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Joel Burns, Who's Resigning From Fort Worth Council, Reflects On His Tearful Viral Anti-Bully Speech

Bill Zeeble
Joel Burns, Fort Worth City Council, District 9, less than a day after announcing his resignation. He's off to Harvard for a prestigious, 11-month Masters program, but says he's coming back.

Fort Worth City Council member Joel Burns is resigning the seat that State Sen. Wendy Davis once held. Burns, who is openly gay, has been in office since 2008. Burns talked to KERA about his time on the council, plans to attend Harvard this fall, and that tearful, unexpected council speech four years ago that went viral online.

When Burns ran in 2007, he campaigned for safer neighborhoods, economic development, and better public transportation. He’s pleased with his accomplishments, and disappointed a streetcar plan was voted down.

Then, in 2010, bullied teens committing suicide prompted a speech during a City Council meeting. The video spread online and brought Burns international attention.

Here's part of what he said: “I’ve never told this story to anyone before tonight but the numerous suicides have upset me so much and just torn my heart. The story is for the young people who might be holding that gun tonight, or the rope. There is so, so, so much more. Yes, high school was difficult. Coming out was painful. But life got so much better for me and I want to tell any teen - give yourself a chance to see how much better life will get.”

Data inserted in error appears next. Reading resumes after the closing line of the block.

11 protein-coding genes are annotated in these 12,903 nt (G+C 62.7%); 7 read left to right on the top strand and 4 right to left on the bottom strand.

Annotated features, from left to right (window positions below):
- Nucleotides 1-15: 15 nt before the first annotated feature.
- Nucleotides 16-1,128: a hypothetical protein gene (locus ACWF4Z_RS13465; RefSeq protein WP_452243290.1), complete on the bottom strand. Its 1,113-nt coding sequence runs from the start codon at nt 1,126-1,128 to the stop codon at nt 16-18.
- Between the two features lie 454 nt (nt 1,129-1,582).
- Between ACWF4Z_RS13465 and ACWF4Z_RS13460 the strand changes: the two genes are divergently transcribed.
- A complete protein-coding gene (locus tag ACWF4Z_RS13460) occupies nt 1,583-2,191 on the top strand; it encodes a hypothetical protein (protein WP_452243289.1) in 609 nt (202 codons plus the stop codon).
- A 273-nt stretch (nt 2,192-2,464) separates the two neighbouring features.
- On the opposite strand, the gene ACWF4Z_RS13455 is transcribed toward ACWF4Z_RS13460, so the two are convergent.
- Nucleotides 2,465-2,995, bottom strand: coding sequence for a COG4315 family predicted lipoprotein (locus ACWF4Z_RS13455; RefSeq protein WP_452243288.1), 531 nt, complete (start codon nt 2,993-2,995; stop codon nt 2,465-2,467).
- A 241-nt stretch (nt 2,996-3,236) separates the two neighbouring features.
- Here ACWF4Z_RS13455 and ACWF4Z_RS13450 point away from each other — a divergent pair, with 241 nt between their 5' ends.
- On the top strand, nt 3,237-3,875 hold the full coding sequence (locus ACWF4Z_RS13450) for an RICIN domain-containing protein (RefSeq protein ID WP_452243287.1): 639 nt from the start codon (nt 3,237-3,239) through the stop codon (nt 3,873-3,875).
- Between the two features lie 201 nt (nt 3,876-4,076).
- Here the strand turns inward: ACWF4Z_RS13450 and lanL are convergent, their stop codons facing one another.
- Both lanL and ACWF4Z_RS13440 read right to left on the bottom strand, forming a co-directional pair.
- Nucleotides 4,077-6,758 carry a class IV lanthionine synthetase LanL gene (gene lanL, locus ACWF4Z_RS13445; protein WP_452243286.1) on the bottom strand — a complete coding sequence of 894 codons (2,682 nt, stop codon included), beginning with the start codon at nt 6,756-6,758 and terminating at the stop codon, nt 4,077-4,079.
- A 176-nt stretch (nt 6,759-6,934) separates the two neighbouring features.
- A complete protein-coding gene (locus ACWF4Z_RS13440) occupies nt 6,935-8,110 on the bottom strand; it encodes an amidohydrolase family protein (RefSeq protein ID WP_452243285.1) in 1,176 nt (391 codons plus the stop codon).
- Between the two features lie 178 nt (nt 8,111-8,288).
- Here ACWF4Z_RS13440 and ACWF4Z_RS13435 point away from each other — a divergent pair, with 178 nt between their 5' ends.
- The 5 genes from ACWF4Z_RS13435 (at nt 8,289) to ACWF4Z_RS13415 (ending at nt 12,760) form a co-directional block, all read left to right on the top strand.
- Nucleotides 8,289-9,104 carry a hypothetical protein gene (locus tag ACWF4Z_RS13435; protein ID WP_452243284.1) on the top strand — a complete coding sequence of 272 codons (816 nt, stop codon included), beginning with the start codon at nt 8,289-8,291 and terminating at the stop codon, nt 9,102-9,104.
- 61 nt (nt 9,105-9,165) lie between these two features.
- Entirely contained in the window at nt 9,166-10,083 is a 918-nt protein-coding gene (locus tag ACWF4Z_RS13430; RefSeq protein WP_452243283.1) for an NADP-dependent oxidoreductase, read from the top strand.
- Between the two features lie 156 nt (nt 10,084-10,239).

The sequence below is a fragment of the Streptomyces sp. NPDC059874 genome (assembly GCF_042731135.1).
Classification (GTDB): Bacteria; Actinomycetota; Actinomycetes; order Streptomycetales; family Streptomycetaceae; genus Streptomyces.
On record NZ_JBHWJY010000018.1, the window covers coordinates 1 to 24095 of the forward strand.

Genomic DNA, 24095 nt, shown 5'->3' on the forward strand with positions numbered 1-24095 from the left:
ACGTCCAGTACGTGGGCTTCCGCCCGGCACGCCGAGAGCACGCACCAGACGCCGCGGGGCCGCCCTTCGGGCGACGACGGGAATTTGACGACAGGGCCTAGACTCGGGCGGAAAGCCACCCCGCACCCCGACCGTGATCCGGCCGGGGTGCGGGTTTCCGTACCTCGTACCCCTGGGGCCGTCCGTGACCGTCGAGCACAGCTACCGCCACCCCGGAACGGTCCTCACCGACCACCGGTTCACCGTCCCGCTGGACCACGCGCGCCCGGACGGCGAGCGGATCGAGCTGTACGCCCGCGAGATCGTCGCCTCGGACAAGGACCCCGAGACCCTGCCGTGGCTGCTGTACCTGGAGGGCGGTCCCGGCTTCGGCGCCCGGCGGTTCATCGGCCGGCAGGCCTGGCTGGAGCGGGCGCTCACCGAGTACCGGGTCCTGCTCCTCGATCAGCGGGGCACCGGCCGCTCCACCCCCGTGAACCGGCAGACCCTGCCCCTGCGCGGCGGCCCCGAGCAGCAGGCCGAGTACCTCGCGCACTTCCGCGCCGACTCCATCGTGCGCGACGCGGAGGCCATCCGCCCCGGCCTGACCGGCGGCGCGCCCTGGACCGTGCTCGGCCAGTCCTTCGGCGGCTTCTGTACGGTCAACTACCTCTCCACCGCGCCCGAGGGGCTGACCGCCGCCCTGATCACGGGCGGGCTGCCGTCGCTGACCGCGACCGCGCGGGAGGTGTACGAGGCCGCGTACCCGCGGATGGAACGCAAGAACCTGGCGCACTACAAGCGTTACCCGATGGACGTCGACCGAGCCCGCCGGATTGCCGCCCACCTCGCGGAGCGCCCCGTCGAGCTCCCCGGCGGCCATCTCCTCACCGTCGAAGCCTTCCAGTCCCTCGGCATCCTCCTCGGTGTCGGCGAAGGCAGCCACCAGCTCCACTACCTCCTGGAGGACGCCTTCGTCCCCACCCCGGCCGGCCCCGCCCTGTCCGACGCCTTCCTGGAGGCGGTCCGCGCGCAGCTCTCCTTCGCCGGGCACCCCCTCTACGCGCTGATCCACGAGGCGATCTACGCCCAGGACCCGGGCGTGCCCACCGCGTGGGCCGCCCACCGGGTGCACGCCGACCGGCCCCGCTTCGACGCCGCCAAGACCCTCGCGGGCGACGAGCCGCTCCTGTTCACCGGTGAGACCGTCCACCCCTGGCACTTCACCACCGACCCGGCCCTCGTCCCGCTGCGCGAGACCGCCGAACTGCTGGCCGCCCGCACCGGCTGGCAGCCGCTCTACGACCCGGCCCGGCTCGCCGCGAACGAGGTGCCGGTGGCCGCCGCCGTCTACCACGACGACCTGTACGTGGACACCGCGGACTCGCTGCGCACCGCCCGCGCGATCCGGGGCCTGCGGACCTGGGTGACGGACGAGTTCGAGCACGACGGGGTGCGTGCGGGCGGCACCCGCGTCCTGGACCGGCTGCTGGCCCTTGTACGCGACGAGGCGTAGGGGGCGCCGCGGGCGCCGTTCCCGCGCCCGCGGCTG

This week, Burns said that speech unexpectedly changed his life.

“It’s vitally important we give kids who’ve contacted me a ray of hope,” Burns said. “And many of them have lost that hope. In terms of creating safe places for youth to learn and grow and develop into adults, I’m committed to continue to work towards that end no matter where I am.”

Is Burns convinced there are other voices on the council to carry on his work?

"All the members on our council are passionate about a wide variety of things," Burns said. "Whether it's transportation or economic development efforts. I don’t know that teen bullying is something that is at the forefront for the other eight members of the council, but it doesn’t mean things important to them are any less important."

Burns didn't speculate about what political office he might be interested in when he returns from Harvard.

"I don’t have anything in particular," he said. I’m looking to have an amazing experience and learn what I can.  I’ll figure out a way to be involved in my community, give back, grow, who knows, I might even make some money after serving all these years on City Council."

What is Burns proudest of?

"We have a more open and connected government than when I arrived," he said. "We’ve found new tools to connect in this modern day of technology to our constituents. We’ve really made customer service a more important thing in our government."

Burns added: "I’m also proud of the fact I think I brought a diverse voice. I didn’t run to be the gay city council man. But there are 15,000 mayors and city council members in the state of Texas according the Texas Municipal League. And there are seven of us in the entire state. I will tell you, in terms of some of the findings of our diversity task force, extending non-discrimination protection to transgender individuals, having same-sex partner benefits for city employees, not to be self–aggrandizing, but I honestly don’t know those things would have passed had I not been sitting at the table."

Bill Zeeble has been a full-time reporter at KERA since 1992, covering everything from medicine to the Mavericks and education to environmental issues.